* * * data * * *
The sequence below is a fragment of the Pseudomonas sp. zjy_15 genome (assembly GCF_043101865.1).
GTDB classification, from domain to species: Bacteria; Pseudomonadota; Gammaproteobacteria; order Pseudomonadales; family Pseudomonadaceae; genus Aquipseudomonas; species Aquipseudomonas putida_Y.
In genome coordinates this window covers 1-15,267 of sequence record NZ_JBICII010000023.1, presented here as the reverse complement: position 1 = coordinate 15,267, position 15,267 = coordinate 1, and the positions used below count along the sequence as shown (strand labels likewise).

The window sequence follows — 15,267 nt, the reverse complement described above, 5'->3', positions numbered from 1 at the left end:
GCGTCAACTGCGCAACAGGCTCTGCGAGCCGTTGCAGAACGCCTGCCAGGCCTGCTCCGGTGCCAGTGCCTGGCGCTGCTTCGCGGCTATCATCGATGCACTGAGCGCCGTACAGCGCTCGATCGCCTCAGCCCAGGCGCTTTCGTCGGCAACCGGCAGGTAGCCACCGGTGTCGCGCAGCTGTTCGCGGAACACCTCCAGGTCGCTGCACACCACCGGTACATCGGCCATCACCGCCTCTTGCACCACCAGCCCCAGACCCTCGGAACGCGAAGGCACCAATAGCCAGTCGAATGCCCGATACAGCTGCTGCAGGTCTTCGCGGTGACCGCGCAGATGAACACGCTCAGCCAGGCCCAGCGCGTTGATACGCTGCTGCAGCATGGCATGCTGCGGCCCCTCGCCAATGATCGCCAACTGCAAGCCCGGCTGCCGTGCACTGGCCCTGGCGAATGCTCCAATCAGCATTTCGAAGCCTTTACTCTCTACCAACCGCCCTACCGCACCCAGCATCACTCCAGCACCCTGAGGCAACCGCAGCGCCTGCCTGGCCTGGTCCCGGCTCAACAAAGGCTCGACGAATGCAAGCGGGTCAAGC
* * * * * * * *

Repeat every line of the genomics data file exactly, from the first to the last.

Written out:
The sequence below is a fragment of the Pseudomonas sp. zjy_15 genome (assembly GCF_043101865.1).
GTDB classification, from domain to species: Bacteria; Pseudomonadota; Gammaproteobacteria; order Pseudomonadales; family Pseudomonadaceae; genus Aquipseudomonas; species Aquipseudomonas putida_Y.
In genome coordinates this window covers 1-15,267 of sequence record NZ_JBICII010000023.1, presented here as the reverse complement: position 1 = coordinate 15,267, position 15,267 = coordinate 1, and the positions used below count along the sequence as shown (strand labels likewise).

The window sequence follows — 15,267 nt, the reverse complement described above, 5'->3', positions numbered from 1 at the left end:
GCGTCAACTGCGCAACAGGCTCTGCGAGCCGTTGCAGAACGCCTGCCAGGCCTGCTCCGGTGCCAGTGCCTGGCGCTGCTTCGCGGCTATCATCGATGCACTGAGCGCCGTACAGCGCTCGATCGCCTCAGCCCAGGCGCTTTCGTCGGCAACCGGCAGGTAGCCACCGGTGTCGCGCAGCTGTTCGCGGAACACCTCCAGGTCGCTGCACACCACCGGTACATCGGCCATCACCGCCTCTTGCACCACCAGCCCCAGACCCTCGGAACGCGAAGGCACCAATAGCCAGTCGAATGCCCGATACAGCTGCTGCAGGTCTTCGCGGTGACCGCGCAGATGAACACGCTCAGCCAGGCCCAGCGCGTTGATACGCTGCTGCAGCATGGCATGCTGCGGCCCCTCGCCAATGATCGCCAACTGCAAGCCCGGCTGCCGTGCACTGGCCCTGGCGAATGCTCCAATCAGCATTTCGAAGCCTTTACTCTCTACCAACCGCCCTACCGCACCCAGCATCACTCCAGCACCCTGAGGCAACCGCAGCGCCTGCCTGGCCTGGTCCCGGCTCAACAAAGGCTCGACGAATGCAAGCGGGTCAAGC